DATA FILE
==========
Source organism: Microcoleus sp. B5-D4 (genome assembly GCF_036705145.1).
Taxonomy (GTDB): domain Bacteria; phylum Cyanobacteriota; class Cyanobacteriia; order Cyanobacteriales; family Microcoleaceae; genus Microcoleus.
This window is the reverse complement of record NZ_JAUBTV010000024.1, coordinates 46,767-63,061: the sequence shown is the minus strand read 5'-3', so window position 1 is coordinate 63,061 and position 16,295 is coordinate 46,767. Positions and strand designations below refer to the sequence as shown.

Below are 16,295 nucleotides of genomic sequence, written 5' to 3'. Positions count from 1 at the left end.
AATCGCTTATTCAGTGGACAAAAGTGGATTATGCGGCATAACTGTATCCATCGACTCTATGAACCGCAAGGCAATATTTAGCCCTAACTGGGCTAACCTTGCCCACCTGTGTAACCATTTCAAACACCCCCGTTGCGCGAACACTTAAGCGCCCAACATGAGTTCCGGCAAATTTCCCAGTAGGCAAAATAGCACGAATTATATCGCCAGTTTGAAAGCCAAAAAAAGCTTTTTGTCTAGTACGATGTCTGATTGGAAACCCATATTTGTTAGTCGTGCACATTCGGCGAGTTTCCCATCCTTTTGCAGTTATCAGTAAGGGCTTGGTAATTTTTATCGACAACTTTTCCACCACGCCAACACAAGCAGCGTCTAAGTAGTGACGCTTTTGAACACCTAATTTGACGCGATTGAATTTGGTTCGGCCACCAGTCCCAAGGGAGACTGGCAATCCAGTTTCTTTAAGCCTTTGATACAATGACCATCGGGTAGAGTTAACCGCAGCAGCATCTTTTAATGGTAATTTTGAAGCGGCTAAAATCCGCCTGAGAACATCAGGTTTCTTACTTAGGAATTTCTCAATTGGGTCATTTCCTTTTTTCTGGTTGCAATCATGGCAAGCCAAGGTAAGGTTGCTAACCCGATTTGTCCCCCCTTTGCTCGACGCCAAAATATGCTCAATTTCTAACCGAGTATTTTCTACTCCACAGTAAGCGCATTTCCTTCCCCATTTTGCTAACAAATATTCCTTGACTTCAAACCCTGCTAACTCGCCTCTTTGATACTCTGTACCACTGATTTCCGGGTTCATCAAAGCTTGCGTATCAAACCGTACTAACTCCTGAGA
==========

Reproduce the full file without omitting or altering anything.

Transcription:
Source organism: Microcoleus sp. B5-D4 (genome assembly GCF_036705145.1).
Taxonomy (GTDB): domain Bacteria; phylum Cyanobacteriota; class Cyanobacteriia; order Cyanobacteriales; family Microcoleaceae; genus Microcoleus.
This window is the reverse complement of record NZ_JAUBTV010000024.1, coordinates 46,767-63,061: the sequence shown is the minus strand read 5'-3', so window position 1 is coordinate 63,061 and position 16,295 is coordinate 46,767. Positions and strand designations below refer to the sequence as shown.

Below are 16,295 nucleotides of genomic sequence, written 5' to 3'. Positions count from 1 at the left end.
AATCGCTTATTCAGTGGACAAAAGTGGATTATGCGGCATAACTGTATCCATCGACTCTATGAACCGCAAGGCAATATTTAGCCCTAACTGGGCTAACCTTGCCCACCTGTGTAACCATTTCAAACACCCCCGTTGCGCGAACACTTAAGCGCCCAACATGAGTTCCGGCAAATTTCCCAGTAGGCAAAATAGCACGAATTATATCGCCAGTTTGAAAGCCAAAAAAAGCTTTTTGTCTAGTACGATGTCTGATTGGAAACCCATATTTGTTAGTCGTGCACATTCGGCGAGTTTCCCATCCTTTTGCAGTTATCAGTAAGGGCTTGGTAATTTTTATCGACAACTTTTCCACCACGCCAACACAAGCAGCGTCTAAGTAGTGACGCTTTTGAACACCTAATTTGACGCGATTGAATTTGGTTCGGCCACCAGTCCCAAGGGAGACTGGCAATCCAGTTTCTTTAAGCCTTTGATACAATGACCATCGGGTAGAGTTAACCGCAGCAGCATCTTTTAATGGTAATTTTGAAGCGGCTAAAATCCGCCTGAGAACATCAGGTTTCTTACTTAGGAATTTCTCAATTGGGTCATTTCCTTTTTTCTGGTTGCAATCATGGCAAGCCAAGGTAAGGTTGCTAACCCGATTTGTCCCCCCTTTGCTCGACGCCAAAATATGCTCAATTTCTAACCGAGTATTTTCTACTCCACAGTAAGCGCATTTCCTTCCCCATTTTGCTAACAAATATTCCTTGACTTCAAACCCTGCTAACTCGCCTCTTTGATACTCTGTACCACTGATTTCCGGGTTCATCAAAGCTTGCGTATCAAACCGTACTAACTCCTGAGA